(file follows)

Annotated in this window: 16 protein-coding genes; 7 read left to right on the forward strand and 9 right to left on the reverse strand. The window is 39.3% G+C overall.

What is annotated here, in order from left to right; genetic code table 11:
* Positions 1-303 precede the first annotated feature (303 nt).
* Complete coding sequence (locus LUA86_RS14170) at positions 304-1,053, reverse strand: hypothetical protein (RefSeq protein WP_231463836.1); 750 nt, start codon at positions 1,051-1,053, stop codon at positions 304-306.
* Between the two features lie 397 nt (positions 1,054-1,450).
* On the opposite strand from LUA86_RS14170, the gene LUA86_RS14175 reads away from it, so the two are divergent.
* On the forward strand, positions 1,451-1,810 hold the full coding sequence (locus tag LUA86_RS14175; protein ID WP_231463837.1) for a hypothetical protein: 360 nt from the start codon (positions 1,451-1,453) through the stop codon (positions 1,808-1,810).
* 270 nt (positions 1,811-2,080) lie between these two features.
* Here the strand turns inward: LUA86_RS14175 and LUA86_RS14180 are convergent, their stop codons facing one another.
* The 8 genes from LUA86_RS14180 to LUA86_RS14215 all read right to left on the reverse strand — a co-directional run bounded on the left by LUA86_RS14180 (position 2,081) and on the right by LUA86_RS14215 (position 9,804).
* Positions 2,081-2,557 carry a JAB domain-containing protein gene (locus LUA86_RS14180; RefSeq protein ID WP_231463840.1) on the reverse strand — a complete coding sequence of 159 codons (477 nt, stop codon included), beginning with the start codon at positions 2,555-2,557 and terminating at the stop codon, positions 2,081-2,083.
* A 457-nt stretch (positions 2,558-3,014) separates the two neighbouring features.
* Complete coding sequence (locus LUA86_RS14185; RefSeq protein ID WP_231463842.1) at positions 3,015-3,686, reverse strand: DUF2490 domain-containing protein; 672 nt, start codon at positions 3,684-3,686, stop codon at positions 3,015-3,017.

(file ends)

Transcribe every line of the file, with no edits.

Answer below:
Annotated in this window: 16 protein-coding genes; 7 read left to right on the forward strand and 9 right to left on the reverse strand. The window is 39.3% G+C overall.

What is annotated here, in order from left to right; genetic code table 11:
* Positions 1-303 precede the first annotated feature (303 nt).
* Complete coding sequence (locus LUA86_RS14170) at positions 304-1,053, reverse strand: hypothetical protein (RefSeq protein WP_231463836.1); 750 nt, start codon at positions 1,051-1,053, stop codon at positions 304-306.
* Between the two features lie 397 nt (positions 1,054-1,450).
* On the opposite strand from LUA86_RS14170, the gene LUA86_RS14175 reads away from it, so the two are divergent.
* On the forward strand, positions 1,451-1,810 hold the full coding sequence (locus tag LUA86_RS14175; protein ID WP_231463837.1) for a hypothetical protein: 360 nt from the start codon (positions 1,451-1,453) through the stop codon (positions 1,808-1,810).
* 270 nt (positions 1,811-2,080) lie between these two features.
* Here the strand turns inward: LUA86_RS14175 and LUA86_RS14180 are convergent, their stop codons facing one another.
* The 8 genes from LUA86_RS14180 to LUA86_RS14215 all read right to left on the reverse strand — a co-directional run bounded on the left by LUA86_RS14180 (position 2,081) and on the right by LUA86_RS14215 (position 9,804).
* Positions 2,081-2,557 carry a JAB domain-containing protein gene (locus LUA86_RS14180; RefSeq protein ID WP_231463840.1) on the reverse strand — a complete coding sequence of 159 codons (477 nt, stop codon included), beginning with the start codon at positions 2,555-2,557 and terminating at the stop codon, positions 2,081-2,083.
* A 457-nt stretch (positions 2,558-3,014) separates the two neighbouring features.
* Complete coding sequence (locus LUA86_RS14185; RefSeq protein ID WP_231463842.1) at positions 3,015-3,686, reverse strand: DUF2490 domain-containing protein; 672 nt, start codon at positions 3,684-3,686, stop codon at positions 3,015-3,017.